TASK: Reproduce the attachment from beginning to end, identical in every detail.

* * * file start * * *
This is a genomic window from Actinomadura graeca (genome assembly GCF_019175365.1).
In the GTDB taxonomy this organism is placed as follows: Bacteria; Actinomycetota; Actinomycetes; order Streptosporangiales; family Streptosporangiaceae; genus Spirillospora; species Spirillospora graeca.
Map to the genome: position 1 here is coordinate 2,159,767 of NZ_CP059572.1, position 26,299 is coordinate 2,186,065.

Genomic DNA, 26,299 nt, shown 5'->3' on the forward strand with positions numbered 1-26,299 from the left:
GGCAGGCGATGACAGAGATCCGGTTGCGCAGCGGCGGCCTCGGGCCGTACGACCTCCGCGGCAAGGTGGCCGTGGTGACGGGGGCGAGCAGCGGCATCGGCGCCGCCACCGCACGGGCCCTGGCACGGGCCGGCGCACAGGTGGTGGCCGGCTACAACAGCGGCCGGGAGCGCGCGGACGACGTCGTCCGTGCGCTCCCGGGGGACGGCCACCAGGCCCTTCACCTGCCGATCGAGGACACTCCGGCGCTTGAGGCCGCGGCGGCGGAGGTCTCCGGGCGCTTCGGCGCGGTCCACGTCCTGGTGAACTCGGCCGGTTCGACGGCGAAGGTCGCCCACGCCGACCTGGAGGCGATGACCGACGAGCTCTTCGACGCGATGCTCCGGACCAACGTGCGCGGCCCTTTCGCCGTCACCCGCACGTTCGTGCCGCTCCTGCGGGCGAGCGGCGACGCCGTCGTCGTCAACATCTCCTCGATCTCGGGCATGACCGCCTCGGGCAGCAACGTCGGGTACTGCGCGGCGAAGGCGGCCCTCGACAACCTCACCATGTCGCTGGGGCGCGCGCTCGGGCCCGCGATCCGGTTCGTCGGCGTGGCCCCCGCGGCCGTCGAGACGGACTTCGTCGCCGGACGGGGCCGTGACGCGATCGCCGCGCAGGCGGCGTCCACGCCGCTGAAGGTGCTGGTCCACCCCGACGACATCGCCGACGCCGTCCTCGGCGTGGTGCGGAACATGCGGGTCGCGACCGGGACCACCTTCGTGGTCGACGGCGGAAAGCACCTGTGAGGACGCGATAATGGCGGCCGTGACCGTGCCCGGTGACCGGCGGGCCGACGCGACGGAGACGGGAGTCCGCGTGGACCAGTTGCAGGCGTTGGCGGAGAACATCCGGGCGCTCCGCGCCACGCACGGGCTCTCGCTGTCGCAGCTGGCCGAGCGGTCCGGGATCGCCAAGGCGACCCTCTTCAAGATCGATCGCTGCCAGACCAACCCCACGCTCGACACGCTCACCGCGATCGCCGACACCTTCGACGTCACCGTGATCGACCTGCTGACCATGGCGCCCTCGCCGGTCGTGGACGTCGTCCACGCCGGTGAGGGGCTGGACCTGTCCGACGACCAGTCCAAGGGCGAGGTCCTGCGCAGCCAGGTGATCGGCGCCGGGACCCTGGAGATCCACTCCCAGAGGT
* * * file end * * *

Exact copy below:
This is a genomic window from Actinomadura graeca (genome assembly GCF_019175365.1).
In the GTDB taxonomy this organism is placed as follows: Bacteria; Actinomycetota; Actinomycetes; order Streptosporangiales; family Streptosporangiaceae; genus Spirillospora; species Spirillospora graeca.
Map to the genome: position 1 here is coordinate 2,159,767 of NZ_CP059572.1, position 26,299 is coordinate 2,186,065.

Genomic DNA, 26,299 nt, shown 5'->3' on the forward strand with positions numbered 1-26,299 from the left:
GGCAGGCGATGACAGAGATCCGGTTGCGCAGCGGCGGCCTCGGGCCGTACGACCTCCGCGGCAAGGTGGCCGTGGTGACGGGGGCGAGCAGCGGCATCGGCGCCGCCACCGCACGGGCCCTGGCACGGGCCGGCGCACAGGTGGTGGCCGGCTACAACAGCGGCCGGGAGCGCGCGGACGACGTCGTCCGTGCGCTCCCGGGGGACGGCCACCAGGCCCTTCACCTGCCGATCGAGGACACTCCGGCGCTTGAGGCCGCGGCGGCGGAGGTCTCCGGGCGCTTCGGCGCGGTCCACGTCCTGGTGAACTCGGCCGGTTCGACGGCGAAGGTCGCCCACGCCGACCTGGAGGCGATGACCGACGAGCTCTTCGACGCGATGCTCCGGACCAACGTGCGCGGCCCTTTCGCCGTCACCCGCACGTTCGTGCCGCTCCTGCGGGCGAGCGGCGACGCCGTCGTCGTCAACATCTCCTCGATCTCGGGCATGACCGCCTCGGGCAGCAACGTCGGGTACTGCGCGGCGAAGGCGGCCCTCGACAACCTCACCATGTCGCTGGGGCGCGCGCTCGGGCCCGCGATCCGGTTCGTCGGCGTGGCCCCCGCGGCCGTCGAGACGGACTTCGTCGCCGGACGGGGCCGTGACGCGATCGCCGCGCAGGCGGCGTCCACGCCGCTGAAGGTGCTGGTCCACCCCGACGACATCGCCGACGCCGTCCTCGGCGTGGTGCGGAACATGCGGGTCGCGACCGGGACCACCTTCGTGGTCGACGGCGGAAAGCACCTGTGAGGACGCGATAATGGCGGCCGTGACCGTGCCCGGTGACCGGCGGGCCGACGCGACGGAGACGGGAGTCCGCGTGGACCAGTTGCAGGCGTTGGCGGAGAACATCCGGGCGCTCCGCGCCACGCACGGGCTCTCGCTGTCGCAGCTGGCCGAGCGGTCCGGGATCGCCAAGGCGACCCTCTTCAAGATCGATCGCTGCCAGACCAACCCCACGCTCGACACGCTCACCGCGATCGCCGACACCTTCGACGTCACCGTGATCGACCTGCTGACCATGGCGCCCTCGCCGGTCGTGGACGTCGTCCACGCCGGTGAGGGGCTGGACCTGTCCGACGACCAGTCCAAGGGCGAGGTCCTGCGCAGCCAGGTGATCGGCGCCGGGACCCTGGAGATCCACTCCCAGAGGT